A man returns to the town where a baffling murder took place 27 years earlier, determined to get to the bottom of the story. Just hours after marrying the beautiful Angela Vicario, everyone agrees, Bayardo San Roman returned his bride in disgrace to her parents. Her distraught family forced her to name her first lover; and her twin brothers announced their intention to murder Santiago Nasar for dishonoring their sister.
Yet if everyone knew the murder was going to happen, why did no one intervene to stop it? The more that is learned, the less is understood, and as the story races to its inexplicable conclusion, an entire society--not just a pair of murderers—is put on trial.
By the time the young, rich, and handsome Santiago Nasar was murdered by the Vicario brothers nearly everyone in the small Latin American town knew the murder was going to happen except for Nasar himself. The new bride Angela Vicario had been revealed to not be a virgin on her wedding night, and she had named the unfortunate Nasar as her "perpetrator," sending her brothers on a hell-bent mission for "honor." Twenty-seven years later, the novel's narrator tries to untangle the myriad causes and consequences of the violent act--and finds himself tangled in the peculiar psychology and motivations of the townspeople, along with their sins, flaws, and follies. Nobel Laureate Gabriel Garcia Marquez's intricate novella delicately exposes the simmering issues of class, religion, convention, and distorted concepts of good and evil that brought about the inexplicable crime. CHRONICLE OF A DEATH FORETOLD lacks the magical realist flourishes for which Garcia Marquez is famous, but his subject, once again, is the infusion of reality with the forces of dream, illogic, and mystery.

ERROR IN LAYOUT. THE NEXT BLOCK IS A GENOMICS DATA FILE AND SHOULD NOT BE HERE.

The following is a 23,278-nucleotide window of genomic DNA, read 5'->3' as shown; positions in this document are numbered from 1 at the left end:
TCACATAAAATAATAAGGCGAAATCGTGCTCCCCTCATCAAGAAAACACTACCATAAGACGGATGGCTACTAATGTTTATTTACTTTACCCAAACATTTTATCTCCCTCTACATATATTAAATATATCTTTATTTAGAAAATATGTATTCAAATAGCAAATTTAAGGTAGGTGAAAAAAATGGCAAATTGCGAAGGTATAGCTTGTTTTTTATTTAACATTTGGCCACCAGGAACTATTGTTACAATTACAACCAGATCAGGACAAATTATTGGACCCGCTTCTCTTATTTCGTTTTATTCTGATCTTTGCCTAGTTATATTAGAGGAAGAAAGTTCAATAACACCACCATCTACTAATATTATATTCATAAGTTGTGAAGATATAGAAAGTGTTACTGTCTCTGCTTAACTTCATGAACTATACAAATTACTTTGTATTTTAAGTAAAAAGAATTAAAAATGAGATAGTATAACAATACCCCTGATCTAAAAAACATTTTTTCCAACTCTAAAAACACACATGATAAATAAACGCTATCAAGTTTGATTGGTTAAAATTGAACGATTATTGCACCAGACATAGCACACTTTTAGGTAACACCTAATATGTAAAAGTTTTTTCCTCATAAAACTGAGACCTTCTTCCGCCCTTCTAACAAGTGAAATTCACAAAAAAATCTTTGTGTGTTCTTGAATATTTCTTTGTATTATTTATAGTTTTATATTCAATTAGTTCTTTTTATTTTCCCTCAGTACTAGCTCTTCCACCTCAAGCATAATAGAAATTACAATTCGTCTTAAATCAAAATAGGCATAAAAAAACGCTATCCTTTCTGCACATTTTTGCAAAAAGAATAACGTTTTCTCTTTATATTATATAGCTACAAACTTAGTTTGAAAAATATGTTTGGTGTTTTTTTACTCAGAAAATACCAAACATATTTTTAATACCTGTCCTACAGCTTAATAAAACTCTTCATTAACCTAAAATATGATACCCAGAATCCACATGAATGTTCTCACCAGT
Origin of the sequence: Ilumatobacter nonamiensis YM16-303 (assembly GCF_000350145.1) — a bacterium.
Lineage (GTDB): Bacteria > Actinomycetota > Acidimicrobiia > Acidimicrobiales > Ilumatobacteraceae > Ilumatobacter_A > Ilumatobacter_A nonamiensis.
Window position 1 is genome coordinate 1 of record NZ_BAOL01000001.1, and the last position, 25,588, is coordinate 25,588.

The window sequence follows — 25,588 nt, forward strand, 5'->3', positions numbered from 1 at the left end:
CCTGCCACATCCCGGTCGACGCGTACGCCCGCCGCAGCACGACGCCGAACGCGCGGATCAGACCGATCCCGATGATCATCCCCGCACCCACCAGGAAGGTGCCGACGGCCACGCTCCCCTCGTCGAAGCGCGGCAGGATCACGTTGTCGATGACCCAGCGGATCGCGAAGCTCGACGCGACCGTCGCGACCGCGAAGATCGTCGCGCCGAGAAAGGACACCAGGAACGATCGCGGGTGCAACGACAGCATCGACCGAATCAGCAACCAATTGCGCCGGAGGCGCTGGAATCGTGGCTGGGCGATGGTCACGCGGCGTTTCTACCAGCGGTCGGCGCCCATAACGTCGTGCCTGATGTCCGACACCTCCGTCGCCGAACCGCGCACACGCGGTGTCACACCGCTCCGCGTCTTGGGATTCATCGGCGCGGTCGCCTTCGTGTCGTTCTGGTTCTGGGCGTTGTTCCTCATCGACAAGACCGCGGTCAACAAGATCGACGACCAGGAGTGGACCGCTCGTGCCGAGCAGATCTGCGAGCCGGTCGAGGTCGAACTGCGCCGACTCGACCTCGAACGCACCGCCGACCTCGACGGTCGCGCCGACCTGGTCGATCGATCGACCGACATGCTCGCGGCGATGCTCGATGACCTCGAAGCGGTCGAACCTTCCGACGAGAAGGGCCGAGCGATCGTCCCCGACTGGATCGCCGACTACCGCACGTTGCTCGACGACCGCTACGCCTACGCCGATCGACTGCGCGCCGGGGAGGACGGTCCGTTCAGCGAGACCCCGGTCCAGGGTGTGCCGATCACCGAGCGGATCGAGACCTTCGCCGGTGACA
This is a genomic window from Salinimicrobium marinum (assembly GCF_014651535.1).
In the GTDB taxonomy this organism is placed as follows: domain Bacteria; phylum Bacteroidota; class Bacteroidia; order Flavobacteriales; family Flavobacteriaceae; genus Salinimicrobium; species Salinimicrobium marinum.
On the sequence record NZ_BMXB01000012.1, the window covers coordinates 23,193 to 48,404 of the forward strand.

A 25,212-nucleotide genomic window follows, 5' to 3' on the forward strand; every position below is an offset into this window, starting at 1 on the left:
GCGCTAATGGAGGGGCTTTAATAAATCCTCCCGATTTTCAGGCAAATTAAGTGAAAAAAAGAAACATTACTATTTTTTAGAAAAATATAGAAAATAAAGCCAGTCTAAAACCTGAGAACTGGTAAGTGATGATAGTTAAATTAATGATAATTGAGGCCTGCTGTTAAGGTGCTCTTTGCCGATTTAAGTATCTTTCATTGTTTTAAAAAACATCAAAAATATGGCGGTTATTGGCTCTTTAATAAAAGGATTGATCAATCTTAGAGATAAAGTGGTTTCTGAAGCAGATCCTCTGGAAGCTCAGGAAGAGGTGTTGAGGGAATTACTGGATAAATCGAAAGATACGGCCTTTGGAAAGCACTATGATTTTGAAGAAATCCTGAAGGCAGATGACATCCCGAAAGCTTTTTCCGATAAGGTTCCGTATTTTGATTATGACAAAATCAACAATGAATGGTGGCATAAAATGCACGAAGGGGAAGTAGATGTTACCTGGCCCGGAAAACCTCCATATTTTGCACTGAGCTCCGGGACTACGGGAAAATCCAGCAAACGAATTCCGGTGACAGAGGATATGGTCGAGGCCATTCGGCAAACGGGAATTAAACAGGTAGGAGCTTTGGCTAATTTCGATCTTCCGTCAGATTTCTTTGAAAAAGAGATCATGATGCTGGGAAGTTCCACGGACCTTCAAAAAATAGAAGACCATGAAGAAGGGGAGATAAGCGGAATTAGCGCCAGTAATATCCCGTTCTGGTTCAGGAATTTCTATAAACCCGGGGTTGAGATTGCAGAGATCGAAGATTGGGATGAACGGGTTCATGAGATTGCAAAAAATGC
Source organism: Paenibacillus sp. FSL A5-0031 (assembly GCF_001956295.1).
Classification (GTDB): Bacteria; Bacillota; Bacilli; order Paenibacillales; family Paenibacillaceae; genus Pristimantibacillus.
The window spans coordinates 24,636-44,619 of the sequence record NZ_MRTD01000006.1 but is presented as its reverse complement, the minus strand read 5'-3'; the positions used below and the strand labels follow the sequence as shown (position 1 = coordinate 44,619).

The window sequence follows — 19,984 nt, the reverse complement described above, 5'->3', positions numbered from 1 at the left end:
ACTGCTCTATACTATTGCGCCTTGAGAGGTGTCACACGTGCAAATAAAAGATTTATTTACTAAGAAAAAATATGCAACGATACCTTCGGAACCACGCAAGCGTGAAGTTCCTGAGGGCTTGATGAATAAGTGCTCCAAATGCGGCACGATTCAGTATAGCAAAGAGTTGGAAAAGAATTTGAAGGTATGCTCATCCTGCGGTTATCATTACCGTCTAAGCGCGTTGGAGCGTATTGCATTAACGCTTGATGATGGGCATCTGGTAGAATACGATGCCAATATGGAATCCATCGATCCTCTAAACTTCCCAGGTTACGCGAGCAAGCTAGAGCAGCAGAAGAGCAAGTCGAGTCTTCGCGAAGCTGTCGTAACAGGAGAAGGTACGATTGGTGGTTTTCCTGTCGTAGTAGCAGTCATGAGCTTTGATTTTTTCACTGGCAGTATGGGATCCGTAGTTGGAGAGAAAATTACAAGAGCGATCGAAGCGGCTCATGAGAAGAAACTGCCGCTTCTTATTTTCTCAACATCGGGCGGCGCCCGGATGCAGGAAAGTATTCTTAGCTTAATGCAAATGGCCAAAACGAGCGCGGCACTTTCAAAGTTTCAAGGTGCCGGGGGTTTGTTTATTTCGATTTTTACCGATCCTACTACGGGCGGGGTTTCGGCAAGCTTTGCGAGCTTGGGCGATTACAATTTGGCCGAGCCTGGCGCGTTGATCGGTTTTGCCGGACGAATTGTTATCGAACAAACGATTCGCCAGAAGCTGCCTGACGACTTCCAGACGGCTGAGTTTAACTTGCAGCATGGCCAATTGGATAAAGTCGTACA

- Fiction + Literature Themes, Juvenile Fiction, Fiction + Literature Genres
- Legal + Courtroom + Crime, Literary Genres + Types of Novels, Family + Friendship, Conflicts + Dualities, Literary, Social Issues / Death + Dying, Human Qualities + Behavior
- October 1, 2003
- October 1, 2003
- Gabriel Garcia Marquez